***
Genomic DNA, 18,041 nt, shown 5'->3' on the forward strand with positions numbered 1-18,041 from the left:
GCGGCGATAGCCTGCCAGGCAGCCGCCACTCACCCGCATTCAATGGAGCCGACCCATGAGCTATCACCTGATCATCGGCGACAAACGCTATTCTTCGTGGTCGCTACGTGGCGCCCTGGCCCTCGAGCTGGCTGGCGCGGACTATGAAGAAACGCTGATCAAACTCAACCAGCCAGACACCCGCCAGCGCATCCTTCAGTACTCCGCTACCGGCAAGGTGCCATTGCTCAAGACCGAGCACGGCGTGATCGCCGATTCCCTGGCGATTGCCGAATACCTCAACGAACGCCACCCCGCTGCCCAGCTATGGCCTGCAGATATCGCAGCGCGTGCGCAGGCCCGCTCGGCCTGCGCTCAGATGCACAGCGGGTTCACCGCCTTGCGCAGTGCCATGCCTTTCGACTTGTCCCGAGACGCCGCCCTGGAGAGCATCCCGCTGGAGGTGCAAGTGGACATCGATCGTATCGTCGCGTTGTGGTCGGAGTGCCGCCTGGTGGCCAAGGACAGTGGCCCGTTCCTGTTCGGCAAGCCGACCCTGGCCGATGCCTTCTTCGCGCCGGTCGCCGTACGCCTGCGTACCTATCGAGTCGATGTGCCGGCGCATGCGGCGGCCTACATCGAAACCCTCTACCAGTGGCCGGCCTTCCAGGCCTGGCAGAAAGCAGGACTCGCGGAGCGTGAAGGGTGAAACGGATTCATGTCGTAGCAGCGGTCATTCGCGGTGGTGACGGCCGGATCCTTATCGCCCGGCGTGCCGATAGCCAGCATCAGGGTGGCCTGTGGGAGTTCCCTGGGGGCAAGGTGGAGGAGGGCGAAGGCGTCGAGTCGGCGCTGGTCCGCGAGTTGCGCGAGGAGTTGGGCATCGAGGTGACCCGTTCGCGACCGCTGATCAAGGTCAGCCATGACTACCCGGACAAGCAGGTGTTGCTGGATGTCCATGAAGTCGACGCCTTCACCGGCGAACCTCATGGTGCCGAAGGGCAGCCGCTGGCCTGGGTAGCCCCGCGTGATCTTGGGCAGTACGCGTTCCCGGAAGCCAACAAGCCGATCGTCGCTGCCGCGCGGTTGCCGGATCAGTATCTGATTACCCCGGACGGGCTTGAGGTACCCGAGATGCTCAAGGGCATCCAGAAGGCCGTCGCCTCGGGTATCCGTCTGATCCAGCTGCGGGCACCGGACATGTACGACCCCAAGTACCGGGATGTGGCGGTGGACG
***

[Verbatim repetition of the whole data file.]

Genomic DNA, 18,041 nt, shown 5'->3' on the forward strand with positions numbered 1-18,041 from the left:
GCGGCGATAGCCTGCCAGGCAGCCGCCACTCACCCGCATTCAATGGAGCCGACCCATGAGCTATCACCTGATCATCGGCGACAAACGCTATTCTTCGTGGTCGCTACGTGGCGCCCTGGCCCTCGAGCTGGCTGGCGCGGACTATGAAGAAACGCTGATCAAACTCAACCAGCCAGACACCCGCCAGCGCATCCTTCAGTACTCCGCTACCGGCAAGGTGCCATTGCTCAAGACCGAGCACGGCGTGATCGCCGATTCCCTGGCGATTGCCGAATACCTCAACGAACGCCACCCCGCTGCCCAGCTATGGCCTGCAGATATCGCAGCGCGTGCGCAGGCCCGCTCGGCCTGCGCTCAGATGCACAGCGGGTTCACCGCCTTGCGCAGTGCCATGCCTTTCGACTTGTCCCGAGACGCCGCCCTGGAGAGCATCCCGCTGGAGGTGCAAGTGGACATCGATCGTATCGTCGCGTTGTGGTCGGAGTGCCGCCTGGTGGCCAAGGACAGTGGCCCGTTCCTGTTCGGCAAGCCGACCCTGGCCGATGCCTTCTTCGCGCCGGTCGCCGTACGCCTGCGTACCTATCGAGTCGATGTGCCGGCGCATGCGGCGGCCTACATCGAAACCCTCTACCAGTGGCCGGCCTTCCAGGCCTGGCAGAAAGCAGGACTCGCGGAGCGTGAAGGGTGAAACGGATTCATGTCGTAGCAGCGGTCATTCGCGGTGGTGACGGCCGGATCCTTATCGCCCGGCGTGCCGATAGCCAGCATCAGGGTGGCCTGTGGGAGTTCCCTGGGGGCAAGGTGGAGGAGGGCGAAGGCGTCGAGTCGGCGCTGGTCCGCGAGTTGCGCGAGGAGTTGGGCATCGAGGTGACCCGTTCGCGACCGCTGATCAAGGTCAGCCATGACTACCCGGACAAGCAGGTGTTGCTGGATGTCCATGAAGTCGACGCCTTCACCGGCGAACCTCATGGTGCCGAAGGGCAGCCGCTGGCCTGGGTAGCCCCGCGTGATCTTGGGCAGTACGCGTTCCCGGAAGCCAACAAGCCGATCGTCGCTGCCGCGCGGTTGCCGGATCAGTATCTGATTACCCCGGACGGGCTTGAGGTACCCGAGATGCTCAAGGGCATCCAGAAGGCCGTCGCCTCGGGTATCCGTCTGATCCAGCTGCGGGCACCGGACATGTACGACCCCAAGTACCGGGATGTGGCGGTGGACG